The Four Freedoms of Higher Education

It has been with a mixture of amusement and dread that I’ve been watching recent Brexit developments. Amusement because I find the arguments of most Brexiters, and even some Remainers, devoid of logic and full of the hype that shows politicians at their most foolish. But then the dread sinks in when I think about how these same fools could harm the United Kingdom and Europe in equal measure.

Photo by  Tyler Nix  on  Unsplash

Photo by Tyler Nix on Unsplash

The negotiations seem to be stumbling over the European Union’s four freedoms: the free movement of goods, services, capital, and people. These are the foundations of the European single market without which there simply cannot be a single market. 

The thing about the four freedoms is that they come with heavy responsibilities; if countries want to enjoy these freedoms, they also have to maintain and protect them. The British government’s negotiating position is basically an attempt to circumnavigate these freedoms by gaining access to their benefits without having to accept the reciprocal responsibilities attached to them. The EU is steadfast in its opposition to this weakening of the freedoms, and therein lies the rub. 

Anyways, Brexit and the four freedoms (that sounds like a bad name for a bad band) got me thinking: can we come up with four freedoms for higher education?  Four foundational qualities that are irreducible and non-negotiable? Four ideals that both educators and students share a responsibility to preserve and promote? Here’s my attempt.

Education requires openness and the removal of barriers

Access is essential to higher education. The Universal Declaration of Human Rights states that “higher education shall be equally accessible to all on the basis of merit.” The merit thing sticks in my craw, but I can accept it, especially if we can agree that those who can’t demonstrate the required merit must be afforded opportunities to improve their skills and knowledge to the extent necessary to evince that merit. I can accept that one limitation on “all” because it allows for no other restrictions. All means all, full stop.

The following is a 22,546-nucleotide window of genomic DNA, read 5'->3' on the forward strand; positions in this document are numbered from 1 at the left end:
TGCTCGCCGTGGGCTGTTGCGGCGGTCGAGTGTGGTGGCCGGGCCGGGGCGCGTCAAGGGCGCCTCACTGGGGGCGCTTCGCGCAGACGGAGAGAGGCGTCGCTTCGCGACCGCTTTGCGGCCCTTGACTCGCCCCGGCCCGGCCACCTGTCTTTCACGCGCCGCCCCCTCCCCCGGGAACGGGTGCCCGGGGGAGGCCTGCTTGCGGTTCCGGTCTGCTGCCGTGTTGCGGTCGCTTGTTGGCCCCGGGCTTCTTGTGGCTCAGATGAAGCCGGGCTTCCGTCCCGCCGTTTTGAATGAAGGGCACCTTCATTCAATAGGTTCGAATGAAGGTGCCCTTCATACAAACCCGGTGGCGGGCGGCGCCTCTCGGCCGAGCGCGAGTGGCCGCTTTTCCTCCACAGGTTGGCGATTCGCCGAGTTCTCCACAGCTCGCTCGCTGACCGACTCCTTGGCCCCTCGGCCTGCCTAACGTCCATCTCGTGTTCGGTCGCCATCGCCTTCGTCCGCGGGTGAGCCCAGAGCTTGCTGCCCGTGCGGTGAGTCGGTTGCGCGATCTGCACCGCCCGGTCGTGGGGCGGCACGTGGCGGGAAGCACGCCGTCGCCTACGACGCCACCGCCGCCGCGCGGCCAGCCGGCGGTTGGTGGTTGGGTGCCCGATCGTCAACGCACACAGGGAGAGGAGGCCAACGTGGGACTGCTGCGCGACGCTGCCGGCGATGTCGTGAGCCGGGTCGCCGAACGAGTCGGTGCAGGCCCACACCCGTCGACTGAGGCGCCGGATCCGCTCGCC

What’s sad is how easy it is to impede access to education. High textbook prices, expensive or inadequate living conditions, lack of academic or emotional support: all of these can put barriers between students and higher learning.  

Education requires the best effort possible

Surely the quality of higher education must also be one of its pillars. Educators have the responsibility to teach to the best of their ability, to be up-to-date in their discipline, and to challenge their students.  Students have responsibilities here, too, however: to take their studies seriously, to meet their instructors halfway, to contribute to the learning process. And institutions have to pull their weight as well by providing the facilities, academic supports, and general conditions necessary to foster and sustain quality.

Education requires curiosity and the courage to question

The thing about the four freedoms is that they come with heavy responsibilities

Now, access to quality higher education is meaningless if that education is not conducted in a spirit of open inquiry. Educators and learners must nurture curiosity in themselves and others. Everyone involved in higher education must be prepared to probe, challenge, question, discuss, and reflect - in short, they have to engage, with themselves, with each other, and with the content being studied. Quality in the higher education realm is just a chimera without inquiry informing the entire mission, and without quality the access is meaningless (what good is access to a subpar education?).

Education requires respect - for each other, for knowledge

Finally, is any of this even remotely possible without an educational culture based on respect? Since higher education plays such an important role in defining and shaping our society, it seems to me that it needs to model respect. That means respect for everyone participating in higher education - respecting their value and dignity as human beings, respecting their voice and contributions. But it also means respecting the knowledge being produced and transmitted. When we respect something, we value it, we cherish it, and we do what we can to sustain it. And we do this by enabling access to higher education, maintaining the quality of that education, and fostering the culture of inquiry.

So, that’s my first pass at creating a “four freedoms of higher education.” If you can improve on them or adapt them to your needs, please do so.

This is the eighth of my nine contributions to the eCampusOntario 9x9x25 challenge.


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